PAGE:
A doctorally prepared PT will be a DPT.

                        They are all properly, and respectfully, referred to as "doctor".

                        (KLD)
                        The SCI-Nurses are advanced practice nurses specializing in SCI/D care. They are available to answer questions, provide education, and make suggestions which you should always discuss with your physician/primary health care provider before implementing. Medical diagnosis is not provided, nor do the SCI-Nurses provide nursing or medical care through their responses on the CareCure forums.

                        Comment


                          #13
                          Originally posted by WahWah View Post
                          "hey doc, you fixed me good, but your nurse should be scrubbin' floors instead of breaking needles off on my ass because she's trying to chat you up".
                          Nurses (RNs) do not belong to doctors, and in the hospital do not work for them either. They are employees of the hospital (as are many physicians). Nurses practice under their own license, not the physicians (unlike a PA), and are not accountable for their performance to a physician, but instead to a nurse administrator.

                          Originally posted by WahWah View Post
                          No a nurse, is not a doctor and should never be confused with one, nurse's who cultivate an idea that they are as qualified as a Dr. are in need of psychiatric help...get my shotgun maude...STAT!
                          Nurses don't want to be doctors. They want to practice to the full extent of their education, training, experience, and licensure. For some (advanced practice nurses), this includes diagnosing and treating illness, managing health regimens, and prescribing medications and treatment. Many studies show that they do this as well, if not better than their physician peers. I would not hesitate to get my primary care from a NP, and have in the past.

                          While we are on the topic to people holding themselves out to be something they are not, there is a MUCH bigger problem of people holding themselves out as nurses who are NOT nurses. This includes physician office clerks, medical assistants, nurses aides, PCAs, dental assistants, and others who may wear a uniform (and even, in the old days, a cap), but are not legally entitled to that title, which is legally reserved for registered nurses (RNs).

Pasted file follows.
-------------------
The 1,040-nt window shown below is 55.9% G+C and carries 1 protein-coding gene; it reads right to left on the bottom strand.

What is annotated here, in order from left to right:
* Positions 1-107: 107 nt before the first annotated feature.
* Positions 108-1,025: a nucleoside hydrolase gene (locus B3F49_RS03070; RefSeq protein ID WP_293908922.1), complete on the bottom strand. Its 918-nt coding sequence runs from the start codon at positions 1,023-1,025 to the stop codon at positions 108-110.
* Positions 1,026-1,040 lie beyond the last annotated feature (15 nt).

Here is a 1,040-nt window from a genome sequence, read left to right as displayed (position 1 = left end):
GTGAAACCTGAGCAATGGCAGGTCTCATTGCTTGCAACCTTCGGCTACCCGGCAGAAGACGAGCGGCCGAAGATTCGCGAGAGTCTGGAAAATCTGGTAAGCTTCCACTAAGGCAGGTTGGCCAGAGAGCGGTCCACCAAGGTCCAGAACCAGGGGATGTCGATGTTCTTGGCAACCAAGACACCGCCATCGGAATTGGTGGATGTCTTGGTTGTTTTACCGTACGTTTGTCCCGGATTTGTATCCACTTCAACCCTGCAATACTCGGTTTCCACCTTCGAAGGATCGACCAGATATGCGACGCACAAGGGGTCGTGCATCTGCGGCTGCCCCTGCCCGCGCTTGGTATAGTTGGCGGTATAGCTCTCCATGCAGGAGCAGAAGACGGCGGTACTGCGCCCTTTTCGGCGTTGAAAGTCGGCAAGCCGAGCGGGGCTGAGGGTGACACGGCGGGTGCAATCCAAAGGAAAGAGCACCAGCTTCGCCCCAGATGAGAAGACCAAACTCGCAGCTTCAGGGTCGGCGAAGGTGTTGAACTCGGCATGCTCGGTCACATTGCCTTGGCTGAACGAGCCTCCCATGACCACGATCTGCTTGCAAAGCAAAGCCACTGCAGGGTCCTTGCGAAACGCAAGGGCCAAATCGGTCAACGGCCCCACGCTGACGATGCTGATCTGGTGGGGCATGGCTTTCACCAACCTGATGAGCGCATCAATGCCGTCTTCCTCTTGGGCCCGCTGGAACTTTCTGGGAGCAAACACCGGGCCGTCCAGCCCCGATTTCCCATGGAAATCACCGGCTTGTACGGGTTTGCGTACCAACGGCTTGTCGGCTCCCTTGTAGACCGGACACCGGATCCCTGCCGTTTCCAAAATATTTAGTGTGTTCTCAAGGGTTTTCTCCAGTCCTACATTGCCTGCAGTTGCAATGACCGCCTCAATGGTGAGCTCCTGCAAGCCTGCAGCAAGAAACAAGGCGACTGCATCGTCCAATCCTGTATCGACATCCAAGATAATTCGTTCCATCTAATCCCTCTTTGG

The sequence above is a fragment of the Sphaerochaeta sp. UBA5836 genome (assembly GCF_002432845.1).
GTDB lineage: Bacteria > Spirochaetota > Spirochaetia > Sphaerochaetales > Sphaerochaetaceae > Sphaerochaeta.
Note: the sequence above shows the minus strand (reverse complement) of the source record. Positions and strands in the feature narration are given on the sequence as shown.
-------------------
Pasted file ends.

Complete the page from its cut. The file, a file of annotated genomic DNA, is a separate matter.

(KLD)
                          The SCI-Nurses are advanced practice nurses specializing in SCI/D care. They are available to answer questions, provide education, and make suggestions which you should always discuss with your physician/primary health care provider before implementing. Medical diagnosis is not provided, nor do the SCI-Nurses provide nursing or medical care through their responses on the CareCure forums.

                          Comment


                            #14
                            A physician or a nurse with a doctorate will most likely NOT be treating you anyway.

                            Comment


                              #15
                              MD = doctorate in medicine (yes, most do treat patients)

                              DNP = doctorate in nursing practice (yes, most function as primary care providers or have direct patient care as a large part of their daily practice).

                              The same goes for most of the other doctorally prepared professionals listed above.

                              One of our physicians, who treats patients daily, has both an MD and a PhD.

                              (KLD)
                              The SCI-Nurses are advanced practice nurses specializing in SCI/D care. They are available to answer questions, provide education, and make suggestions which you should always discuss with your physician/primary health care provider before implementing. Medical diagnosis is not provided, nor do the SCI-Nurses provide nursing or medical care through their responses on the CareCure forums.

                              Comment

                              Working...
                              X